Ron Paul is Absolutely Right About This
On “Fox News Sunday” with Chris Wallace, Ron Paul defended comments he made about AIDS patients in his 1987 book Freedom Under Siege. He shouldn’t have had to. The logic is irrefutable.
Raul wrote that people with sexually transmitted diseases like AIDS bear some responsibility for their condition and should not burden others with the cost of their care. “The individual suffering from AIDS certainly is a victim — frequently a victim of his own lifestyle — but this same individual victimizes innocent citizens by forcing them to pay for his care,” he wrote.
In the United States, the AIDS epidemic was caused mostly by homosexual behavior similar to way that venereal diseases like syphilis and gonorrhea are caused by promiscuous heterosexual activity.
“I don’t know how you can change science,” Paul answered. “Sexually transmitted diseases are caused by sexual activity. That’s been known for some 400 or 500 years, how these diseases are spread. If a fault comes with people because of their personal behavior, and in a free society people do dumb things, but it isn’t to be placed as a burden on other people, innocent people. Why should they have to pay for the consequences? That’s a sort of a nationalistic or socialistic attitude.”
Trending: The New Testament and Civil Disobedience
(Because the government requires insurance companies to cover self-inflicted diseases, all of our rates go up.)
Have you noticed how historians rightly blame Columbus and his crew for bringing syphilis to Europe? “Apparently, the New World isn’t all that intrepid explorer Christopher Columbus discovered,” a Scientific American article points out. [S]eems we may also have him to thank for spreading the pathogen that causes syphilis — along with news of the Americas — to Europe.”
As much as people wanted to believe that syphilis was transmitted casually (see the film Dr. Ehrlich’s Magic Bullet  and the Tractor Story in the 172nd episode of Seinfeld called “The Burning” for this misconception), it was contracted through sexual encounters. That’s why syphilis, gonorrhea, and Chlamydia are called STDs, sexually transmitted diseases. (These diseases can be passed from an infected mother to her baby during vaginal childbirth.)
Millions of people worldwide have died from AIDS, a self-inflicted and easily preventable disease. While not all of these deaths are related to homosexuality, there are a disproportionate number of homosexual men who have died from AIDS-related diseases when compared to the general population. When in 1981 five young “active homosexuals” were diagnosed with pneumocystis carinii pneumonia (PCP), public health workers and physicians believed there might be a connection between homosexuality and the rise of certain diseases that were mostly seen in older populations.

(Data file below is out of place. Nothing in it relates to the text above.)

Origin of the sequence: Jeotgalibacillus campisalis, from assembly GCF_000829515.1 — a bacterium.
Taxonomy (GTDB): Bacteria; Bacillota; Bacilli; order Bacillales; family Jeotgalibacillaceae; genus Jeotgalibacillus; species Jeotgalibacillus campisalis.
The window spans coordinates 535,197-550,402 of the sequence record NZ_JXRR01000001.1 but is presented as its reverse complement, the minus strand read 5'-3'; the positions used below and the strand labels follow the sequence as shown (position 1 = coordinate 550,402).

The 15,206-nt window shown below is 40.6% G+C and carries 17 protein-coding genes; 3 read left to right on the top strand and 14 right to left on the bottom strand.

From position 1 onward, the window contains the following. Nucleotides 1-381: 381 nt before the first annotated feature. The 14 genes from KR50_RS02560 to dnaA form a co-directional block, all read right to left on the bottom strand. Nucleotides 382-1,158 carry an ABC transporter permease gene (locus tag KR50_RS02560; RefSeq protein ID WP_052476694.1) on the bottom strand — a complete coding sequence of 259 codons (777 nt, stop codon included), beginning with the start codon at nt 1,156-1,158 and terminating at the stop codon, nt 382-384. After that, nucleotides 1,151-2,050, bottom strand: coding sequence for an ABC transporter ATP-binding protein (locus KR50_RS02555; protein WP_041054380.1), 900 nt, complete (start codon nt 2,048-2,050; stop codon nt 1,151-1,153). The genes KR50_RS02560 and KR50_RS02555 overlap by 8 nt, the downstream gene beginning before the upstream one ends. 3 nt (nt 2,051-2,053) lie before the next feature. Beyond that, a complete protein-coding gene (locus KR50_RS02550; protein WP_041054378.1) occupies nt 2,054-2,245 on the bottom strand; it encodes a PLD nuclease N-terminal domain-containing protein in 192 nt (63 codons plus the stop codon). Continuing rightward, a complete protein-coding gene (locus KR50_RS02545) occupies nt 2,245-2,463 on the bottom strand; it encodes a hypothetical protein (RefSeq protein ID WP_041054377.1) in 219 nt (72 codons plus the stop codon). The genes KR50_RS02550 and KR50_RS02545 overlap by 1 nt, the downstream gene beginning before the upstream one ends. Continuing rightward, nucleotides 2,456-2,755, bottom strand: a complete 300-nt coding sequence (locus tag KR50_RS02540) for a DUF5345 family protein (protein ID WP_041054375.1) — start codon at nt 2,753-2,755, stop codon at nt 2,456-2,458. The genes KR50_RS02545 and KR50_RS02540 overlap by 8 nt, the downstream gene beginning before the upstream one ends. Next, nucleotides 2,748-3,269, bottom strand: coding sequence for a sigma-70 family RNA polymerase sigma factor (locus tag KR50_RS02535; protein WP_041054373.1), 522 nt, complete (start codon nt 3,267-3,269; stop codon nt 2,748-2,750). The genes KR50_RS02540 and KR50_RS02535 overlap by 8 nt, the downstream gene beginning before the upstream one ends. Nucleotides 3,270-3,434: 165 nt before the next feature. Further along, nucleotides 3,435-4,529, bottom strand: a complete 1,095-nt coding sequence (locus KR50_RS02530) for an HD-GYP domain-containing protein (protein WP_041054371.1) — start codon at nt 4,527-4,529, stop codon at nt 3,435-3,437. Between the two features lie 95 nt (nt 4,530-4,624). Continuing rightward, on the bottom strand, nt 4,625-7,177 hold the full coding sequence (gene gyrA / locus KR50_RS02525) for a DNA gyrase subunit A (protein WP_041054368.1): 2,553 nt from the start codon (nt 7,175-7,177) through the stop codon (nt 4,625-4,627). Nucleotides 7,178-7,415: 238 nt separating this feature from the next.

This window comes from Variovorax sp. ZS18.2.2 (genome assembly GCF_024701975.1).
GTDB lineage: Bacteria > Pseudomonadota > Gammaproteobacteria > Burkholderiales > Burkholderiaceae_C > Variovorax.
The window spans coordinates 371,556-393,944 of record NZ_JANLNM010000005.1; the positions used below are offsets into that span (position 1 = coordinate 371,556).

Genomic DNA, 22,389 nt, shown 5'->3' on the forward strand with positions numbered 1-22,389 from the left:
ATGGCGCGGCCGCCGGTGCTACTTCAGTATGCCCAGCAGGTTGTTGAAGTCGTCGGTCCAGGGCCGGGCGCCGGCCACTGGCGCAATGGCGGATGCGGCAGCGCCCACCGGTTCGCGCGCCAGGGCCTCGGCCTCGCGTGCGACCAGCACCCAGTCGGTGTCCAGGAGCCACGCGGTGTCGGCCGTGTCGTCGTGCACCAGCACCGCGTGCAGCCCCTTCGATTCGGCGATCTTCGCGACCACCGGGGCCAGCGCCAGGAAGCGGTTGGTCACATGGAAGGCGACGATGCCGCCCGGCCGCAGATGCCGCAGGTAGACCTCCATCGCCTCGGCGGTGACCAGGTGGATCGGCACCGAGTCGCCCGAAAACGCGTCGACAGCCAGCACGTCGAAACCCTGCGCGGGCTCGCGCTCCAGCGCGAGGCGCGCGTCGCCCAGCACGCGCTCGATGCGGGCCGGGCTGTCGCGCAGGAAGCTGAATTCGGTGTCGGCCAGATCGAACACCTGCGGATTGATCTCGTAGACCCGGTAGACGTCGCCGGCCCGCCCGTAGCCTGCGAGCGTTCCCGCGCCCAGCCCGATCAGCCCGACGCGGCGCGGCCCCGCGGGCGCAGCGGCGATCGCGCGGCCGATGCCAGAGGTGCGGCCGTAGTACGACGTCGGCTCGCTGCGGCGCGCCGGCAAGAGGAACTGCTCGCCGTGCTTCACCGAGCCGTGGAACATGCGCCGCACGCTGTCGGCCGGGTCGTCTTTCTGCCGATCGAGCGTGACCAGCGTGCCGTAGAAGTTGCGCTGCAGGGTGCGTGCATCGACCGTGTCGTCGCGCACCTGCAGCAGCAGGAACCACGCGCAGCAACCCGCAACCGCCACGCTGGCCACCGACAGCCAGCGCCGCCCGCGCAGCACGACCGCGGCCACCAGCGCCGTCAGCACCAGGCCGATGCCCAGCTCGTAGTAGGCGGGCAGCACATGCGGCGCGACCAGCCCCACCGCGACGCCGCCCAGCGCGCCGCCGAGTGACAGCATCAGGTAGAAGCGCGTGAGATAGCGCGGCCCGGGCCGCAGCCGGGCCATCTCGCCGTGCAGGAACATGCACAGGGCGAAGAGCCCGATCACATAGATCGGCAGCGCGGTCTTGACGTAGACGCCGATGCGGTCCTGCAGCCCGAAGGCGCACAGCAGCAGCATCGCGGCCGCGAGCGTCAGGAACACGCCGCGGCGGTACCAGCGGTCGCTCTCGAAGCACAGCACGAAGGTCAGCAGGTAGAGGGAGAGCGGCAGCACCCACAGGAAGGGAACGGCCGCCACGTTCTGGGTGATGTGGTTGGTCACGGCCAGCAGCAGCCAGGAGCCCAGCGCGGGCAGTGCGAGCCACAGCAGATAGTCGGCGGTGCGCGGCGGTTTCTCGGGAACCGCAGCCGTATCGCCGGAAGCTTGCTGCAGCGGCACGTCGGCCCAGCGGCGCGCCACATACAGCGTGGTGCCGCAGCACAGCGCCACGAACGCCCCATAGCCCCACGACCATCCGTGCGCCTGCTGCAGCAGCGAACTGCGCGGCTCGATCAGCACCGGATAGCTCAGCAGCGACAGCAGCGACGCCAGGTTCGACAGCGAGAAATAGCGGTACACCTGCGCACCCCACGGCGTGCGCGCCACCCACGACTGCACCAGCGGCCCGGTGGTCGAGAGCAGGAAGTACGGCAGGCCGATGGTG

These homosexual-related diseases were at first dubbed “gay-related immune deficiency,” or GRID. When homosexual advocates objected to the GRID acronym, it was changed to “auto-immune deficiency syndrome” (AIDS). Surgeon General C. Everett Koop under Ronald Reagan upset homosexual activists because he linked “gay [sic] sex and the risk of infection through anal sexual intercourse as primary vectors of the disease.” The homosexual lobby has worked long and hard to disassociate homosexual behavior with sexual diseases.
Non-homosexuals have also been affected by AIDs. These infections came by way of those who practiced certain immoral and dangerous behaviors: sexual promiscuity, homosexuality, and intravenous drug use with needles shared with an AIDS carrier.
There were also innocent victims of AIDS. Ryan White (1971–1990) was a hemophiliac who became infected with HIV from a transfusion of contaminated blood. There were others. These are exceptions that prove the rule.
Then there are the general mortality rates of homosexual and bi-sexual men when compared to the general population. “In the U.S., recent research has identified HIV/AIDS as the leading cause of death among men aged 25–44 in the states of New York, New Jersey, California, Florida and Massachusetts, and 64 out of 170 cities having reported at least 25 AIDS-related deaths.”1
A great deal of attention is focused on tobacco-related health costs. Knowing these costs, our government has forced tobacco companies to warn consumers of their products and the inherent dangers of tobacco consumption. Our tax dollars also go into prevention of tobacco use, but there is almost no similar prevention apparatus when it comes to AIDS-related behaviors. “The U.S. government is spending, according to a Congressional Research Services report to Congress, in the range of $20 billion a year for treatment and research, with a small fraction for prevention that, analysts explain, includes testing but largely doesn’t address the behavior itself.”
Ron Paul is absolutely correct: “You don’t have a right to demand that somebody else take care of you because of your habits.”
- Robert S. Hogg, et al., “Modelling the Impact of HIV Disease on Mortality in Gay and Bisexual Men,” International Journal of Epidemiology, 26:3 (1997). [↩]